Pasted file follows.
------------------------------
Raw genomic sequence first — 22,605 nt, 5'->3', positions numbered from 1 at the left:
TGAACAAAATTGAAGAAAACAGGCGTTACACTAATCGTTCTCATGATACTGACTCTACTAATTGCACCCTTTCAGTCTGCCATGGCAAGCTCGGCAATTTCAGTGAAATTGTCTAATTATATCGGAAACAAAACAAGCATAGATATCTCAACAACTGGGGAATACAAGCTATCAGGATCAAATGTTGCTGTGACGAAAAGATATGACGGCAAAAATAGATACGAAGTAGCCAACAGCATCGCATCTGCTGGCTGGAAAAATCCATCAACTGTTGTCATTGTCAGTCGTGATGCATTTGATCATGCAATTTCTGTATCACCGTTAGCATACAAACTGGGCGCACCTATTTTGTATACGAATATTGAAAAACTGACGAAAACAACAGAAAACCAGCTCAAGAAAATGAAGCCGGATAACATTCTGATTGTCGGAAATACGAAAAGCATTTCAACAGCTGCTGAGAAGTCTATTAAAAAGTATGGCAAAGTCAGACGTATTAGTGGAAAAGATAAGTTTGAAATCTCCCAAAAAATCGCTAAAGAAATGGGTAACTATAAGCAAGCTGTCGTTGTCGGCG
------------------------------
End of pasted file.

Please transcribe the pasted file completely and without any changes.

Raw genomic sequence first — 22,605 nt, 5'->3', positions numbered from 1 at the left:
TGAACAAAATTGAAGAAAACAGGCGTTACACTAATCGTTCTCATGATACTGACTCTACTAATTGCACCCTTTCAGTCTGCCATGGCAAGCTCGGCAATTTCAGTGAAATTGTCTAATTATATCGGAAACAAAACAAGCATAGATATCTCAACAACTGGGGAATACAAGCTATCAGGATCAAATGTTGCTGTGACGAAAAGATATGACGGCAAAAATAGATACGAAGTAGCCAACAGCATCGCATCTGCTGGCTGGAAAAATCCATCAACTGTTGTCATTGTCAGTCGTGATGCATTTGATCATGCAATTTCTGTATCACCGTTAGCATACAAACTGGGCGCACCTATTTTGTATACGAATATTGAAAAACTGACGAAAACAACAGAAAACCAGCTCAAGAAAATGAAGCCGGATAACATTCTGATTGTCGGAAATACGAAAAGCATTTCAACAGCTGCTGAGAAGTCTATTAAAAAGTATGGCAAAGTCAGACGTATTAGTGGAAAAGATAAGTTTGAAATCTCCCAAAAAATCGCTAAAGAAATGGGTAACTATAAGCAAGCTGTCGTTGTCGGCG